There was something about growing up in the rural Midwest, with extended family, that was truly marvelous. I wonder whether that led me to my lifelong fascination with culture, psyche, and ecosystem, and pointed me towards the arts. Those many hours spent tending gardens, helping to put food on the table, taught me to love plants and beauty; then, several years ago, when I finally made it to Giverny, and Monet’s garden, to fell deeply at home. I will look forward to those next blog posts you post from the swing.

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  2. This is just beautiful Pat. Your words brought back memories of riding my bike (which I still love), hopscotch, kickball, and roller skating (the kind with the key). Thanks for taking me back in time!!

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    • Oh, I remember those things so well. Also jump rope, jacks, a game where we did tricks with throwing a ball against a wall, dodge ball. Thanks for your thoughts.

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  3. Beautiful post–the vivid images, the memories, the reflections. I was right there with you while remembering and smelling and eating my mother’s homemade bread topped with her homemade strawberry jam.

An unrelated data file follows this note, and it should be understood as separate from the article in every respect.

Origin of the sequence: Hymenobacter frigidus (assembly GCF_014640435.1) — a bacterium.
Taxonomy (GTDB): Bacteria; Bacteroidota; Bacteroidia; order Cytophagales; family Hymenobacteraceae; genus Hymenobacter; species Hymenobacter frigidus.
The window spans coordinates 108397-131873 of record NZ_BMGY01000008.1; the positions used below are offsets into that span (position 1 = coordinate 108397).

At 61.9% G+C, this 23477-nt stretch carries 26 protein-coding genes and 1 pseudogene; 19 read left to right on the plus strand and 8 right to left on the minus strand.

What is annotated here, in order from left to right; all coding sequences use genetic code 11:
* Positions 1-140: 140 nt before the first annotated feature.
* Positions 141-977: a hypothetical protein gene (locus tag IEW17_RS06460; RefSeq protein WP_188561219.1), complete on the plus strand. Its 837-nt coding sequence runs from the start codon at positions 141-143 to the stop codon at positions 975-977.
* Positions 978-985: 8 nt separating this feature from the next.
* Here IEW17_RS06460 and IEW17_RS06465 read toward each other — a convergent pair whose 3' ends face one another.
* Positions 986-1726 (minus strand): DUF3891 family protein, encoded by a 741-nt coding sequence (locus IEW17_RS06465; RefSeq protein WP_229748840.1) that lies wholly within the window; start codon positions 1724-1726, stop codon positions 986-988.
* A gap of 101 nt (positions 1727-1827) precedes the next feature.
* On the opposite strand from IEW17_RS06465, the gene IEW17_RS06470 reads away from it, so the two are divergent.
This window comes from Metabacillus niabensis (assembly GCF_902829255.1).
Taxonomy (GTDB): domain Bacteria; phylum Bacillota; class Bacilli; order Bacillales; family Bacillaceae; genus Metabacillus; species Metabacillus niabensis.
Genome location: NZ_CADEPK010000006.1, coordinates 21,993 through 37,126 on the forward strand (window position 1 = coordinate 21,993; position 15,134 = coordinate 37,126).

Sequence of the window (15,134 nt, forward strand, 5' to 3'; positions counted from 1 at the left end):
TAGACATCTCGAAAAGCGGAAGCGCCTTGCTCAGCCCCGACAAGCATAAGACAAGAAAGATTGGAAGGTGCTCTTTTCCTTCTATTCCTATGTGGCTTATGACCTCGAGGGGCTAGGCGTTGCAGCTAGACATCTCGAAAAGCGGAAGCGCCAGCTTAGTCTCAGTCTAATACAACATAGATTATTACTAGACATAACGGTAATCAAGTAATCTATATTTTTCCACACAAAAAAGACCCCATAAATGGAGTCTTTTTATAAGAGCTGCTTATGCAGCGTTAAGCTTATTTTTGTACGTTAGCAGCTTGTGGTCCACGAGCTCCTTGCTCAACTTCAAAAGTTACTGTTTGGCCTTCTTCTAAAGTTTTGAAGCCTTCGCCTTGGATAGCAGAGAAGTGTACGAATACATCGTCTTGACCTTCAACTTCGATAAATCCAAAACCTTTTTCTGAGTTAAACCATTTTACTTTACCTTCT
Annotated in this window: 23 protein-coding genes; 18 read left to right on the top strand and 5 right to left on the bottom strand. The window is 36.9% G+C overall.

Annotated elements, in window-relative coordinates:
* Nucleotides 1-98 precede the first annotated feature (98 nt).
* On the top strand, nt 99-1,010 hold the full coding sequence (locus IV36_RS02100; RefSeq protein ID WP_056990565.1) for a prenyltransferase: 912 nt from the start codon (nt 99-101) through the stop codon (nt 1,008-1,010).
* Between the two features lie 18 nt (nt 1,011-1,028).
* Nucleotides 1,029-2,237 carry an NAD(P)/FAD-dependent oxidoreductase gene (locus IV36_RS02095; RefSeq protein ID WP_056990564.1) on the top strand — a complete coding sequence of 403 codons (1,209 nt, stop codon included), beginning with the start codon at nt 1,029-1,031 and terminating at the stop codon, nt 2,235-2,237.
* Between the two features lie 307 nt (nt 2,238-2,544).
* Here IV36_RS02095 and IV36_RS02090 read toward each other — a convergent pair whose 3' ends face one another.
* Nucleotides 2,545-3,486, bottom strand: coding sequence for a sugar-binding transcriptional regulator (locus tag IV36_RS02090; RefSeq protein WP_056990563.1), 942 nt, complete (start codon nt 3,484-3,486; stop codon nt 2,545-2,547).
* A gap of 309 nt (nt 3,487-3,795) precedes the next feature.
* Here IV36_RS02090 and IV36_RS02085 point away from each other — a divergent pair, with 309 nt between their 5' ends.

Liked by 1 person

  4. Thanks for stirring memories of childhood. The swing picture brought back memories of my dad pushing me as a young child on the swing at my grandparents – we lived on the apartment above their house. I remember overcoming fear to experience the joy of ” flying ” and the fun of dad playing with me. I even got brave enough to beg for more underdogs!

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    • Wow – what great memories. For me, these types of memories seem to mean more to me now than before. They seem to help me define myself in a positive way as I am nearing the end of my life. Thanks for sharing, Joanne.